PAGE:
Is CHOICE opening the floodgates

I have been a subscriber to CHOICE for 40 years. In the current issue, for the first time that I can remember, CHOICE is recommending in its test of earplugs, the top three all of which are labelled as “not sold in Australia”.

What does this mean? Is CHOICE now going to include products not available in Australia in all their tests?

Consumers in Australia are entitled to expect that the Australian Consumers Association will test products available in Australia. Equivalent Associations in other countries can look after the interests of their own subscribers. In reality I understand that we are all purchasing from overseas , but I don’t believe that ACA should be spending money on testing and promoting products not sold in Australia.


Haven’t got around to reading that article yet, but the other issue is, if what you are saying ia correct, is purchasing items from overeas, the ACL provisions won’t apply should there be any problems with the purchase.

Whilst this may not be seen as an issue for earplugs, what happens if say a batch of the earplugs fails the manufacturer’s specifications and one relies on their use to protect their ears from loud noise sources? Auatralian sourced products would be covered potentially by a Australian recall where by overseas purchases are not and one could be using a defective product on mistaken belief it provides the claimed protection.


Hey g.simos

We don’t typically test products that aren’t available here, though we make some exceptions for:

  • highly anticipated products due for release in Australia after US or EU launch (for example).
  • small products that ship easily and affordably, and are therefore likely to be imported by consumers.

Noise reducing (filtered) earplugs is a new consumer market that’s expanding into Australia, so we decided to cover as much of it as soon as possible by importing as many as we could. Though the earplugs are growing in popularity, many brands that appear at the top of a Google search aren’t sold here, yet online shoppers often purchase products from companies that appear on the first page of links (which is why companies spend so much time and money working out how to pop up as one of the top sites). As all of the brands tested ship to Australia for a low cost, due to the size of the products, shoppers are much more likely to import pairs as opposed to a large items.

But rest assured, CHOICE will not be moving down the path of showing larger products such as white goods, TVs etc that you can’t go into a physical store and buy.

As far as safety is concerned, the National Acoustic Laboratories (NAL - were our testing partner, and our data shows that they assessed the products based on Australian safety standards for traditional earplugs. In terms of noise reduction claims, the Australian standard does not need to be displayed on packaging. We’ve detailed this, and provided research based on the standard, in the article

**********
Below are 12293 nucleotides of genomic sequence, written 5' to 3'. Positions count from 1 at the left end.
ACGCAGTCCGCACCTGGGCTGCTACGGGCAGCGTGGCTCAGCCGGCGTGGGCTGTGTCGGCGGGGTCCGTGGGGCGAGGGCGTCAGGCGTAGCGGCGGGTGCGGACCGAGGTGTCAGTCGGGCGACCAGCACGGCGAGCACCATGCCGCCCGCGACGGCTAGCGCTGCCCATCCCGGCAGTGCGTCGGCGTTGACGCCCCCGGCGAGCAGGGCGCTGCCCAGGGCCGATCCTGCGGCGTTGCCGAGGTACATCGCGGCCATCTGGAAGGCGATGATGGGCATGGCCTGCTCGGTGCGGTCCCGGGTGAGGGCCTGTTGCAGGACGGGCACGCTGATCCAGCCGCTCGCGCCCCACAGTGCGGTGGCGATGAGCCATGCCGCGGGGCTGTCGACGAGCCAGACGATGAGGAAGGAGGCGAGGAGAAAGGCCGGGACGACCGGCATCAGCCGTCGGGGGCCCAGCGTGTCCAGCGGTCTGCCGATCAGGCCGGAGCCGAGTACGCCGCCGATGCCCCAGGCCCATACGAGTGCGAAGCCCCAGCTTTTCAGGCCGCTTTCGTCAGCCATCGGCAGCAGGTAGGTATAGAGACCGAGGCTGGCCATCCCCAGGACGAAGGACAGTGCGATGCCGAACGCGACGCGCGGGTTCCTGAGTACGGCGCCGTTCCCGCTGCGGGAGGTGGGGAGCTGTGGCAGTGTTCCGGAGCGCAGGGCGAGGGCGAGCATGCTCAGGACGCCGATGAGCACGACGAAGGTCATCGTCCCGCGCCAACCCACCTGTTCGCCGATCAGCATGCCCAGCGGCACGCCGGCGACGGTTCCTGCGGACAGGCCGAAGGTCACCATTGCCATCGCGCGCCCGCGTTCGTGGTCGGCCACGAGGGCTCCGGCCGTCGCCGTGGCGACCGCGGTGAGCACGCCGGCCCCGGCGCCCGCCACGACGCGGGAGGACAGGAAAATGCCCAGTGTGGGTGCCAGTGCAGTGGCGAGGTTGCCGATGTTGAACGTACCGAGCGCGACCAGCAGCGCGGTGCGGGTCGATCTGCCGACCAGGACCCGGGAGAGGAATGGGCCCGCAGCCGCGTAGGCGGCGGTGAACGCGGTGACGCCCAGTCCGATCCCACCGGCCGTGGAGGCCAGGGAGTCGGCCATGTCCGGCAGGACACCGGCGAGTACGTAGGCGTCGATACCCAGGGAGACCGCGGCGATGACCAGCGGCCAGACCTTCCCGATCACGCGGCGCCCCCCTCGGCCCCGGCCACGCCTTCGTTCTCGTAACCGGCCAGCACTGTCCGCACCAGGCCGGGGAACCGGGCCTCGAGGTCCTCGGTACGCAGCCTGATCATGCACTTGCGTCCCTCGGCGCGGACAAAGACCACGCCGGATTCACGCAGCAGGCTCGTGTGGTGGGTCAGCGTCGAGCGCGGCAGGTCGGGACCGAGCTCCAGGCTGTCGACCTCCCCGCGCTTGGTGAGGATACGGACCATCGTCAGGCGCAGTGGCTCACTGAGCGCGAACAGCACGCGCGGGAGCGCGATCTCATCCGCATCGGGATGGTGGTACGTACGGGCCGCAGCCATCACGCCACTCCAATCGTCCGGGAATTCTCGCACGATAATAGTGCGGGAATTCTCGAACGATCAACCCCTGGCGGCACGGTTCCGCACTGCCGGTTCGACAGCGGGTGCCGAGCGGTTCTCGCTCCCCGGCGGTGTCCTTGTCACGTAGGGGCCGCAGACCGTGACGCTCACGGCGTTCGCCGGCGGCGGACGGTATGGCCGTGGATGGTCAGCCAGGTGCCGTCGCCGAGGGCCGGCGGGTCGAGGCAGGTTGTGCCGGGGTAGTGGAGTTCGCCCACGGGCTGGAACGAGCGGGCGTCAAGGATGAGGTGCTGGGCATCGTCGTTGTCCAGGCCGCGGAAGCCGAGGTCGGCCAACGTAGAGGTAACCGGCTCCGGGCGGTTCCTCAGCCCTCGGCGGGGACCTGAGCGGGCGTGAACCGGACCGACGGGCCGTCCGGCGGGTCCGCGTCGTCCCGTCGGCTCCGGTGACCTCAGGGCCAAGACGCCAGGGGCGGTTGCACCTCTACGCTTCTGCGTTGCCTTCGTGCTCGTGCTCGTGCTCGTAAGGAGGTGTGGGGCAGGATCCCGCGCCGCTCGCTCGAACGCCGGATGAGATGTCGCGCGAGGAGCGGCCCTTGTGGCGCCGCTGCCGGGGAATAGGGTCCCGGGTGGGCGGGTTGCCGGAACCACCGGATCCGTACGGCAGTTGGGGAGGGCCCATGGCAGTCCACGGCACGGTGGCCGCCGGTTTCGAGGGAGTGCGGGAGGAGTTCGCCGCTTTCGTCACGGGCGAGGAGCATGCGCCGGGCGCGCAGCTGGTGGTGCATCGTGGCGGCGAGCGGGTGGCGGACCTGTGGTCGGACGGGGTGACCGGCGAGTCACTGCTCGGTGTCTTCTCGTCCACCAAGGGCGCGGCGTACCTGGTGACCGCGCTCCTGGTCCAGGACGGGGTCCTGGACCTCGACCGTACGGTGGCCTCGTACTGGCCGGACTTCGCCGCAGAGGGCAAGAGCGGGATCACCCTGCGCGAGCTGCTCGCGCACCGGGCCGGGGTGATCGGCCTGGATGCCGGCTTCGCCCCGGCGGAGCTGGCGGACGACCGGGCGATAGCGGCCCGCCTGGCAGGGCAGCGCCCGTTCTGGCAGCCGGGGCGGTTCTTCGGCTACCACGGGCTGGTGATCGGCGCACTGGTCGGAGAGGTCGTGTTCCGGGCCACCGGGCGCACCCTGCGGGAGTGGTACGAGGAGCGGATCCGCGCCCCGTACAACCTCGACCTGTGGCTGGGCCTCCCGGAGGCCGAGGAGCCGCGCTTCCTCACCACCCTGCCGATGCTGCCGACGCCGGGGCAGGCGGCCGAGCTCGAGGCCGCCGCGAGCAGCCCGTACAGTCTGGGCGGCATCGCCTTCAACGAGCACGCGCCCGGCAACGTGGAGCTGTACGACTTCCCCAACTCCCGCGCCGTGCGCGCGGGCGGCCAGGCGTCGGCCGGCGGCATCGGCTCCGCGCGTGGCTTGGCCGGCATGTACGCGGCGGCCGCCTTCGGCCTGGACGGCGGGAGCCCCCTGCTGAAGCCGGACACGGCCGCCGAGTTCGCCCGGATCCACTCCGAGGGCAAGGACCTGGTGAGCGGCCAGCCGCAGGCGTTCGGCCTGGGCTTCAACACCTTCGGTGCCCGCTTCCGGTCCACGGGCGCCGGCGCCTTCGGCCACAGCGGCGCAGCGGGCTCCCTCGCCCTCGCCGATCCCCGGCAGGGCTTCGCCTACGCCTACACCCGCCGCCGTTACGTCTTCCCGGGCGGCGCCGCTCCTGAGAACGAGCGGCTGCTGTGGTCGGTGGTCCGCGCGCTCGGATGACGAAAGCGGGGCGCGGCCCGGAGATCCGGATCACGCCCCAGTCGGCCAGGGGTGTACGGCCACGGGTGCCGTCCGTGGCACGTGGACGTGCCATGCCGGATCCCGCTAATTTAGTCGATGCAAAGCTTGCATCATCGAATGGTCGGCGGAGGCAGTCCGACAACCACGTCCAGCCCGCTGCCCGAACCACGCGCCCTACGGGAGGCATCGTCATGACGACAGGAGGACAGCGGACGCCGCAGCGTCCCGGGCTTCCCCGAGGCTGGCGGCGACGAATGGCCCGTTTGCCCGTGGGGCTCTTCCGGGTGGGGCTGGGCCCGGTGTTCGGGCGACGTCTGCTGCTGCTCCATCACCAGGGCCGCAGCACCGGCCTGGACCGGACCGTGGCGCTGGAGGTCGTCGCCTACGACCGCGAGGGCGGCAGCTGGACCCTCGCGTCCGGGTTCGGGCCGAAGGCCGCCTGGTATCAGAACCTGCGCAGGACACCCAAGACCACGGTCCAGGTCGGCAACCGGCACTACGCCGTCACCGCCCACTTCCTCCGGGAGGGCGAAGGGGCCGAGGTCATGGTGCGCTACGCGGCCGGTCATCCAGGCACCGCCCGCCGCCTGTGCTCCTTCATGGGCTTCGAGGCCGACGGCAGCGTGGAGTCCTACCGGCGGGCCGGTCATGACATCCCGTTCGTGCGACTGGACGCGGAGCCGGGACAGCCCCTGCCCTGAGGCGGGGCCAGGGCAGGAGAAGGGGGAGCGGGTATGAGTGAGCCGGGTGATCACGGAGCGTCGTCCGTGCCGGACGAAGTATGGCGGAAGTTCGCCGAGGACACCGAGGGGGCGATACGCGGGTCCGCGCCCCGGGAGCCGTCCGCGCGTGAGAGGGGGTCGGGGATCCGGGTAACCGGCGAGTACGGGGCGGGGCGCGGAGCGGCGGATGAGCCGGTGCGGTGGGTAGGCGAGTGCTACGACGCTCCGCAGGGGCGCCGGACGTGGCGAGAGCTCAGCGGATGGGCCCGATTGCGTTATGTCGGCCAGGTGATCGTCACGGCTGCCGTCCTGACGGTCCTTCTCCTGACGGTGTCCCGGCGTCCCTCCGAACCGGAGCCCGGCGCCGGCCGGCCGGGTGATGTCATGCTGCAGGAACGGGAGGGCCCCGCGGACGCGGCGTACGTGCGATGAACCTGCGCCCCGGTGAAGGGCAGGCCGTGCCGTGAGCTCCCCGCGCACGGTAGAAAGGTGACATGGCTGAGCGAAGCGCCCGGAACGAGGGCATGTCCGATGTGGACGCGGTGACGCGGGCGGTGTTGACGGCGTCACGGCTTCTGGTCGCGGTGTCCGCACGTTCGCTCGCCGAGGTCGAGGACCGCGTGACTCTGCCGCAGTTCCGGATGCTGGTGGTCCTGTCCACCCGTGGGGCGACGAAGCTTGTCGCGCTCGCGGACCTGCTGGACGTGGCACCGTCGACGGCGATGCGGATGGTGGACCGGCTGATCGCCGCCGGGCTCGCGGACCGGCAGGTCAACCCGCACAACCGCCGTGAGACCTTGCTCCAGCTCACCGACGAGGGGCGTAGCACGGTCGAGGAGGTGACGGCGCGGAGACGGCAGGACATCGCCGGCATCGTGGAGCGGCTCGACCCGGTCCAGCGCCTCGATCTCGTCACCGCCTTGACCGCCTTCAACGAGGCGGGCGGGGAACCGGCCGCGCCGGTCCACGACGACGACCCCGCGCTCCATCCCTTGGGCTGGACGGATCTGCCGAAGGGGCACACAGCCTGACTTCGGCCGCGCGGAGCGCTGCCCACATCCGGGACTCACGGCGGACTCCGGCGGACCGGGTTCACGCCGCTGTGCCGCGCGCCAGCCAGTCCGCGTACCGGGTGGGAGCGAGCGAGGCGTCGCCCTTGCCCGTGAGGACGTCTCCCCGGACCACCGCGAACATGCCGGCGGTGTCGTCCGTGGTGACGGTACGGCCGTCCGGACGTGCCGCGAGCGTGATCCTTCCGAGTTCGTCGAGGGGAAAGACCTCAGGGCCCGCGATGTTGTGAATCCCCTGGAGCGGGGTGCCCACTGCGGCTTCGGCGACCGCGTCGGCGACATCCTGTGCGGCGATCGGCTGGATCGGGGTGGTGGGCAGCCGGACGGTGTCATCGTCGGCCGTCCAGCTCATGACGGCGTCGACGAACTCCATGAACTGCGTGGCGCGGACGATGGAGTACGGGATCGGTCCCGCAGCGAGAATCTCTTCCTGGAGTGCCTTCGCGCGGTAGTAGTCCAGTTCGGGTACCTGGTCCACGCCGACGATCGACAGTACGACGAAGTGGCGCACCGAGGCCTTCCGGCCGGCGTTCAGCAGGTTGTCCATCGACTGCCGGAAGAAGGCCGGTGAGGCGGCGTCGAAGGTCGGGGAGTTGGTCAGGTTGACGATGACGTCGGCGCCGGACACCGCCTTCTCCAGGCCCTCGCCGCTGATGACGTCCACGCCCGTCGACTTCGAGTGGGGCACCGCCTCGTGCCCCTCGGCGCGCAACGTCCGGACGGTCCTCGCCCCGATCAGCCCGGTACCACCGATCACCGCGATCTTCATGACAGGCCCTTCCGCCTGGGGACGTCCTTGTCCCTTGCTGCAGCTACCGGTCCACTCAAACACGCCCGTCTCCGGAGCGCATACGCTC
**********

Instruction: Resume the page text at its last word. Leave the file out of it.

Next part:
PHBriggs above makes a very valid point. Purchasing overseas means we give away all our Australian consumer protection rights. I do not believe Choice should include overseas products unless they know they will be sold by an Australian based business. For example - a new iPhone will soon be available in Australia, so purchasing an testing in advance of the Australian release would be advantageous to Australian consumers. The size of the product is irrelevant. The main point is, if ifs Australian availability is not known, CHOICE should not waste time and money on testing it,and encouraging members to waive hard fought consumer rights.


Thanks for the feedback @g.simos, we appreciate you taking the time to let us know about these issues. You’re right in saying we wouldn’t want to review a product that most Australians couldn’t access, and I think there’s a case here for us to clarify things a bit further in the future. The ACCC’s advice on shopping from overseas online is pretty pertinent to the discussion as well.

It’s feedback from consumers that helps us keep improving our testing and the advice we provide, so you can be sure that we’ll take a close look what our supporters have to say. If there’s anything else we can do in the meantime, just let me know :thumbsup:

I agree in the case where it is not known, but if it is reasonably clear that a lot of consumers are purchasing a particular product from overseas that is not available in Australia then I’d be happy with testing. The points about consumer rights are well made. Sadly I’d reckon the only way it would become reasonably clear consumers are buying a specific product from overseas that isn’t available here is if there are either lots of complaints (dodgy product) or if there are legal issues in selling/buying/having said product in Australia - so it probably needs more of a warning status than a test …

An associated issue could be testing of overseas products that are also available here where standards apply and where claims exist that the products for different markets are different in quality, build, safety, etc - that’s probably another topic (things like motorcycle helmets spring to mind).

I also take the point that some of the products are ‘impending Australian availability’ … that’s also a tricky one - if, when, same product in our market? etc… I’d have thought there was already more than enough potential work in testing stuff available here - possibly just a sidebar about impending products would suffice in a test report …